NPOwer team members Kevin “Suppa” Petrona, Rajesh Chintaman, Jose Sommers and Milou Scheeren reviewing the data collected by the survey “State of Affairs” of non-profit organisations (NPOs) in St. Maarten.
PHILIPSBURG--“We can do better working together” is one of the main takeaways from the recently concluded large-scale survey conducted by NPOwer on the “State of Affairs” of non-profit organisations (NPOs) in St. Maarten.
NPOwer, a Foresee Foundation programme, has analysed data collected and found that the survey facilitated a lot of soul-searching by the NPO community on the island. “This survey really allowed us as NPOs to self-assess, reflect on what’s happening in our sector and the impact we are having and how we can do better,” said NPOwer’s coordinator Jose Sommers, indicating that a vast majority of respondents to the survey believe that their respective organisations can improve collaboration with other non-profits.
“We often take for granted that we are not alone in doing good things for the island,” Sommers said. “We stay in our own corner, doing what is best for our cause, fighting the good fight for our cause. But according to the survey, we recognise that we need to become creative in our collaborations with each other in the NPO sector. The data collected will and can facilitate very productive dialogue amongst the public/private funding agencies and civil society sectors.”
NPOwer launched the “State of Affairs” survey in June 2022, reaching out to 260 St. Maarten-based NPOs connected to the NPOwer database. The aim was to secure a minimum of 100 respondents, about one-third of the database, Sommers said.
The survey closed on August 15 and yielded 113 responses from 93 organisations, a substantial representation of the active non-profit sector on the Dutch part of the island.
Funded by Samenwerkende Fondsen Cariben, the survey provides an overall view of the impact of this sector on country St. Maarten, an insight into the sector’s working relationships with other key sectors of the island and an evaluation of NPOwer’s work and future.
“It is important to recognise that NPOwer has no intention to vilify any particular sector, but to use the findings as a foundation for discussions and to positively influence change for the better,” Sommers stressed.
The main part of survey focused on the connections NPOs have with various stakeholders. The identified stakeholders were other NPOs, funding agencies, public and private sectors, Chamber of Commerce, banks and the Tax Department.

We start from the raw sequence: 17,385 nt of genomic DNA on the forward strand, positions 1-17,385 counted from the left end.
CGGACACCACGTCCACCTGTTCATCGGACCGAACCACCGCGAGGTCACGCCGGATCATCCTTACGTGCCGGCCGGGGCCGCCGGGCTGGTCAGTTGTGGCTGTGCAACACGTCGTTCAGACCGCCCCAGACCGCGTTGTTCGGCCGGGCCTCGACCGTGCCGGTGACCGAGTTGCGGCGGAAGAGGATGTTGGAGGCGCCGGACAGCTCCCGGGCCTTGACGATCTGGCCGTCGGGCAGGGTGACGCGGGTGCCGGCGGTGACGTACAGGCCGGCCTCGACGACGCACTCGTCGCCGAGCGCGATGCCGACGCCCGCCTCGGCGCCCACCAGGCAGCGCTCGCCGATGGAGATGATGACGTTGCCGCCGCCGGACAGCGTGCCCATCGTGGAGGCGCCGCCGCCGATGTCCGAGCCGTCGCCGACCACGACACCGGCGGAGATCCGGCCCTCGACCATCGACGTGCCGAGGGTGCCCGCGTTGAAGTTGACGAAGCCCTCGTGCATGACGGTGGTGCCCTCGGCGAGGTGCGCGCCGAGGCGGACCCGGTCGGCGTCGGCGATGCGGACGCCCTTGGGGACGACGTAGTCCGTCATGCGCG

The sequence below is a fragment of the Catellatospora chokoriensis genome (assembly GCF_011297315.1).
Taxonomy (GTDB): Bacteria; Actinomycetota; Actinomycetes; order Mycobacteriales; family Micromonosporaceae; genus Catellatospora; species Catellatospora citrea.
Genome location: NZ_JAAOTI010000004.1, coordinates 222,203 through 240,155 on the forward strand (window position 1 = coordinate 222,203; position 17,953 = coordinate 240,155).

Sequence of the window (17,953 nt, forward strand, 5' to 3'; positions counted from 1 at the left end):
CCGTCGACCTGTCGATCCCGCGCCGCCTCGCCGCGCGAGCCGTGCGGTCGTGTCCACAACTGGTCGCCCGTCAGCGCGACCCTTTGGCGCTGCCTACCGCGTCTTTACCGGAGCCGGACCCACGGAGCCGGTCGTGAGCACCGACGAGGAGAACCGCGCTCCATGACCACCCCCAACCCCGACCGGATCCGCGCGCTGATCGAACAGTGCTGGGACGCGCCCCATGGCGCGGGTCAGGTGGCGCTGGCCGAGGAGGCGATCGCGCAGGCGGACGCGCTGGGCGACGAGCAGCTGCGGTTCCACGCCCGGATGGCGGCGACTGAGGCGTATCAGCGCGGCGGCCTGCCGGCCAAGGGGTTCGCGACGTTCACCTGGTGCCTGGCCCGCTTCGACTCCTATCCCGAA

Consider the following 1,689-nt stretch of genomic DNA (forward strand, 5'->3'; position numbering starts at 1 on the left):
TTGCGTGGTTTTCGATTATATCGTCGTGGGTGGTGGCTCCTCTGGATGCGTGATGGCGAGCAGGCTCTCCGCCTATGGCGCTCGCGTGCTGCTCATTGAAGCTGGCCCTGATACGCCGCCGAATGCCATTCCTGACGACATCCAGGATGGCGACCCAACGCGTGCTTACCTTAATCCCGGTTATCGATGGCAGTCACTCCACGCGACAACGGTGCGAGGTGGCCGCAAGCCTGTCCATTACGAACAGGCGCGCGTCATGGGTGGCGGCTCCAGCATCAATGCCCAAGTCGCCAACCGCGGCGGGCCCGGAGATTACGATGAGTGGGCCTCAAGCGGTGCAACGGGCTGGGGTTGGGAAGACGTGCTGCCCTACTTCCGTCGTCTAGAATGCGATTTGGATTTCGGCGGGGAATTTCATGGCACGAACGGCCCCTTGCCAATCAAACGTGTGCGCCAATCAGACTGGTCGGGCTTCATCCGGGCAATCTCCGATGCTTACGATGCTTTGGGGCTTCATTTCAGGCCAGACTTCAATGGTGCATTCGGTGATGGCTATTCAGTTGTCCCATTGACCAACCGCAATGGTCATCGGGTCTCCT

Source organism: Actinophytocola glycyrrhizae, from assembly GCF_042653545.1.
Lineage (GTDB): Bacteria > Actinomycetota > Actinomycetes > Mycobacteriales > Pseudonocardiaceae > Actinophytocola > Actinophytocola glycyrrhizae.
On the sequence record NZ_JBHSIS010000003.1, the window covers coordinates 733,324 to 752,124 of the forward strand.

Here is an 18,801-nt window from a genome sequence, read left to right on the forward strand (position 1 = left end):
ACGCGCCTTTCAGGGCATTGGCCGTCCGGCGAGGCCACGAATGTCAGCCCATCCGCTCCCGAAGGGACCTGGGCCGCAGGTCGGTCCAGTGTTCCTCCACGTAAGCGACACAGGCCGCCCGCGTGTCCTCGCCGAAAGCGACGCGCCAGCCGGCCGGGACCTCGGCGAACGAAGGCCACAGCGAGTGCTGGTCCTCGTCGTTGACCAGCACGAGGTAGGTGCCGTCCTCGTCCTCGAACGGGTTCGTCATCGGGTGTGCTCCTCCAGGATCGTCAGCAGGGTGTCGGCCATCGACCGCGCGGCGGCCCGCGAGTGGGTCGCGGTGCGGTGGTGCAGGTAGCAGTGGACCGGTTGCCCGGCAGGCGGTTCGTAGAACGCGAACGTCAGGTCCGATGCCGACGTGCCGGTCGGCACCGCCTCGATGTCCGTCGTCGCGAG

The vast majority of survey participants reported that they operate as a small or medium-sized organisation. The largest sectors represent services connected to community development, education and training, care for vulnerable groups, arts, culture and heritage.
Offering insight into some of the data gathered: In terms of communication with the private sector/business community, more than 70% of participants believe there is a need for better communication. While some NPOs feel supported by the private sector, this is mainly financial support in the form of donations (money or in kind). There is a need for a more supportive business community as it relates to giving employees a chance to volunteer.
However, NPOs feel less supported by the public sector with more than 70% indicating that their communication and collaboration with government should be improved. NPOs that receive subsidies feel relatively supported, but many of the NPOs that do not rely on government for financial aid believe that government is unresponsive to requests, hard to connect with and is encumbered by too much red tape.
More than half of the NPOs surveyed have been supported financially by one or more funding agencies besides the private sector in the past three years. While elaborating, a large cross-section of NPOs describe their relationship with funding agencies as “good”, but have raised concerns that the high demand for paperwork and reporting cause a heavy burden on already-thin resources. While thankful for funding, managing the reporting and administration takes a toll on their capacity as it relates to their core mandate.
Most NPOs are registered at the Chamber of Commerce and Industry (COCI). However, the majority believe they are not adequately represented within COCI and believe they should have the same rights as other registered entities such as businesses, because NPOs pay the same fees.
The NPO sector has continued to make positive impacts to the island’s benefit. “It is with this in mind that NPOwer created this survey as part of its strategic plan to see NPOs strengthen their approach and presence through capacity building, network building and connectivity building,” said Sommers. “The findings will be shared with all participants and NPOwer looks forward to further discussion on the findings in the survey with various stakeholders.”
NPOwer, notable for the slogan “where NPOs connect”, is located at Illidge Road #60, Unit 1 in the shared offices of Resources 4 Community Resilience (R4CR) and Samenwerkende Fondsen Cariben. For more information contact the NPOwer team at